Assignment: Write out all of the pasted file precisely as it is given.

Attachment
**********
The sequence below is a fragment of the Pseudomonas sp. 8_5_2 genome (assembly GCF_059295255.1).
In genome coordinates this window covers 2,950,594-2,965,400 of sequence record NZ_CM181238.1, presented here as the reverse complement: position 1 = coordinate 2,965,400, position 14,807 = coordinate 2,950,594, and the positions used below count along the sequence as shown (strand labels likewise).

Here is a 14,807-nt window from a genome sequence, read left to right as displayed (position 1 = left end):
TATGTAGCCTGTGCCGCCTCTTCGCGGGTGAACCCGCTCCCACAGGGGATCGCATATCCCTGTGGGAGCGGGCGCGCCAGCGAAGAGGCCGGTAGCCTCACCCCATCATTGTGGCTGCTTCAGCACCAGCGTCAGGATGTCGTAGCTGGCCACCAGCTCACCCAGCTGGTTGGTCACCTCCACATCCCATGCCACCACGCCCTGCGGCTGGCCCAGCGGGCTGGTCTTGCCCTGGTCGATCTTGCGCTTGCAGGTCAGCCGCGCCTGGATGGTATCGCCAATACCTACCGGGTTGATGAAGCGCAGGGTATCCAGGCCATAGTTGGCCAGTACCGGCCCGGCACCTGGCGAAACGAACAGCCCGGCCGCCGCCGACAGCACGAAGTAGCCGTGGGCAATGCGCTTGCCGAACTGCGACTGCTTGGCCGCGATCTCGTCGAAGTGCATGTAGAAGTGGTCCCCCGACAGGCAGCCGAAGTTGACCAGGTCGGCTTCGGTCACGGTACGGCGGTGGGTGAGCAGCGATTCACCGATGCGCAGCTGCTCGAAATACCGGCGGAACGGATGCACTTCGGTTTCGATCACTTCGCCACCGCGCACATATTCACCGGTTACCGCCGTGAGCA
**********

The sequence below is a fragment of the Pseudomonas sp. 8_5_2 genome (assembly GCF_059295255.1).
In genome coordinates this window covers 2,950,594-2,965,400 of sequence record NZ_CM181238.1, presented here as the reverse complement: position 1 = coordinate 2,965,400, position 14,807 = coordinate 2,950,594, and the positions used below count along the sequence as shown (strand labels likewise).

Here is a 14,807-nt window from a genome sequence, read left to right as displayed (position 1 = left end):
TATGTAGCCTGTGCCGCCTCTTCGCGGGTGAACCCGCTCCCACAGGGGATCGCATATCCCTGTGGGAGCGGGCGCGCCAGCGAAGAGGCCGGTAGCCTCACCCCATCATTGTGGCTGCTTCAGCACCAGCGTCAGGATGTCGTAGCTGGCCACCAGCTCACCCAGCTGGTTGGTCACCTCCACATCCCATGCCACCACGCCCTGCGGCTGGCCCAGCGGGCTGGTCTTGCCCTGGTCGATCTTGCGCTTGCAGGTCAGCCGCGCCTGGATGGTATCGCCAATACCTACCGGGTTGATGAAGCGCAGGGTATCCAGGCCATAGTTGGCCAGTACCGGCCCGGCACCTGGCGAAACGAACAGCCCGGCCGCCGCCGACAGCACGAAGTAGCCGTGGGCAATGCGCTTGCCGAACTGCGACTGCTTGGCCGCGATCTCGTCGAAGTGCATGTAGAAGTGGTCCCCCGACAGGCAGCCGAAGTTGACCAGGTCGGCTTCGGTCACGGTACGGCGGTGGGTGAGCAGCGATTCACCGATGCGCAGCTGCTCGAAATACCGGCGGAACGGATGCACTTCGGTTTCGATCACTTCGCCACCGCGCACATATTCACCGGTTACCGCCGTGAGCA